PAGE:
This morning we've been seeing yet another offering from the Upatre guys. This time it comes in with a rather lengthy, by comparison, email with the subject line "Attorney-client agreement". This story line certainly leaves out a few major details as it begins with a lawyer apparently already in court fighting against some sort of breach of contract suit against the recipient. The opening paragraph even forgives the intended targets for missing court this morning, citing that the court "understood". This must come as a real shock to those of us who don't keep a lawyer on retainer and those who didn't realize they were being sued. It probably would've been really nice of this mystery lawyer to let you know that this was going on before it got to this point, I would think.
Regardless, the email goes on to give a vague report on what happened in court this day and a few things that the new defendant can expect as this fake lawsuit unfolds. This is a very classic, although slightly long-winded, social engineering technique employed by cyber thieves to both raise a little fear and a lot of curiosity in their victims which will then hopefully entice them into falling for their ruse. The payload in this attack lives in an accompanying attachment. Each of these attachments are quasi randomly named by stringing together three different words from an apparent wordlist supplied by the command and control server. This randomization makes it slightly harder to nail down these files, simply because one cannot block based on the filename alone. Otherwise, it's business as usual when it comes to stopping these nuisances.
One interesting detail about this line of attacks is that they seem to be targeting older, out of date PCs. After running the samples on a couple different operating systems, they only seemed to want to carry out their malicious intent on machines running Windows XP (I was using SP3). On newer versions it would shut itself down almost immediately after execution. Once operational though, this malware begins to hijack system processes to get a foothold on its new victim. It then reaches out to check its IP address and then looks to communicate with the IP 18.104.22.168 on port 12299 where it reports back with information about the new target such as the IP it had just looked up and the computer name. Following this, the malware adds a good number of registry entries dealing with security certificates, mostly disallowing them and peeks around for debugging tools.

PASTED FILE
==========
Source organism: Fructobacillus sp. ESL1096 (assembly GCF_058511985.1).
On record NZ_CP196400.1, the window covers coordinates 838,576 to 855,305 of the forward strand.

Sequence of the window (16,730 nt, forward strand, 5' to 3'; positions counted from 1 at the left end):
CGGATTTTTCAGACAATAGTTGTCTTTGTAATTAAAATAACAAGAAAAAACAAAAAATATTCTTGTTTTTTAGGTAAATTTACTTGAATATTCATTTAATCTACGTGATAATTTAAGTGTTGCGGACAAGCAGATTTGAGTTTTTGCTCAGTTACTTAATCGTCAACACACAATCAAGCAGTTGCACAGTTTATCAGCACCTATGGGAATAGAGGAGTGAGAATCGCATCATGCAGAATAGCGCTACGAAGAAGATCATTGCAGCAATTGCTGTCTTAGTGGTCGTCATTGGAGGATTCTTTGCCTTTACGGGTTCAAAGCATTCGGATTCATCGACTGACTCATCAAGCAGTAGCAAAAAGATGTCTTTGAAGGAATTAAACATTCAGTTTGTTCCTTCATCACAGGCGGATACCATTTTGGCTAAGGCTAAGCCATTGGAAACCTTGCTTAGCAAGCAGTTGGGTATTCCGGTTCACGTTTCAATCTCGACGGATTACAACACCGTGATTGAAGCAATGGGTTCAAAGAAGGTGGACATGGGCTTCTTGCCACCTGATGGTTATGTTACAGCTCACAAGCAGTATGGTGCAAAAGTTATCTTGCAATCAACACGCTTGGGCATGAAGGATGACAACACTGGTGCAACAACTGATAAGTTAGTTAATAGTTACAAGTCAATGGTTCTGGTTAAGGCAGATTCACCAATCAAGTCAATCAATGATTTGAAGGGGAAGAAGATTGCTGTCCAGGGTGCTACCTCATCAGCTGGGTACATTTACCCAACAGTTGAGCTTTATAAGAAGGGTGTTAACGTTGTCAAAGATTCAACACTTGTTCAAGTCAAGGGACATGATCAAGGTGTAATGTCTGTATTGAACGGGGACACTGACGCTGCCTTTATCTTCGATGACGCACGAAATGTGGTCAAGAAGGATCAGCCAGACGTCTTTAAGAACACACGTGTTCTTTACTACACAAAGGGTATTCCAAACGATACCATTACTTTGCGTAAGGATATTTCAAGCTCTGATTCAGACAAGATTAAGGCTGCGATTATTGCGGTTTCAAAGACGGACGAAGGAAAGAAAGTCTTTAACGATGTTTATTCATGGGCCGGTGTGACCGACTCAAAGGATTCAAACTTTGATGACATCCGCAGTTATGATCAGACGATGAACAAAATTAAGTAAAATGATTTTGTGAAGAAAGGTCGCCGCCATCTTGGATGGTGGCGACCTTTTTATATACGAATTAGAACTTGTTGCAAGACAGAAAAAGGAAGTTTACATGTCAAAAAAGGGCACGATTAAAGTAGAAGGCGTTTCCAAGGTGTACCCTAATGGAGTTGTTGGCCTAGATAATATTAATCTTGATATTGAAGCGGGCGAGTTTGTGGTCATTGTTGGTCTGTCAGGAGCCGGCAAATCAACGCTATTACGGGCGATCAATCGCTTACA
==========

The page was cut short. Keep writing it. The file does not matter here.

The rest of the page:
Even on Windows XP these samples seemed a little rickety as they tended to crash after a fairly short period of time, but they did have the best success rate on the XP machines. I wouldn't be surprised though if this little issue is quickly resolved and we start seeing the next campaign from these guys within the day. Seeing several different themes from this particular family of malware has been commonplace and happening on a daily basis for quite sometime now.
AppRiver's SecureTide has everyone covered though as we're blocking these preemptively to help keep your machines happy and healthy.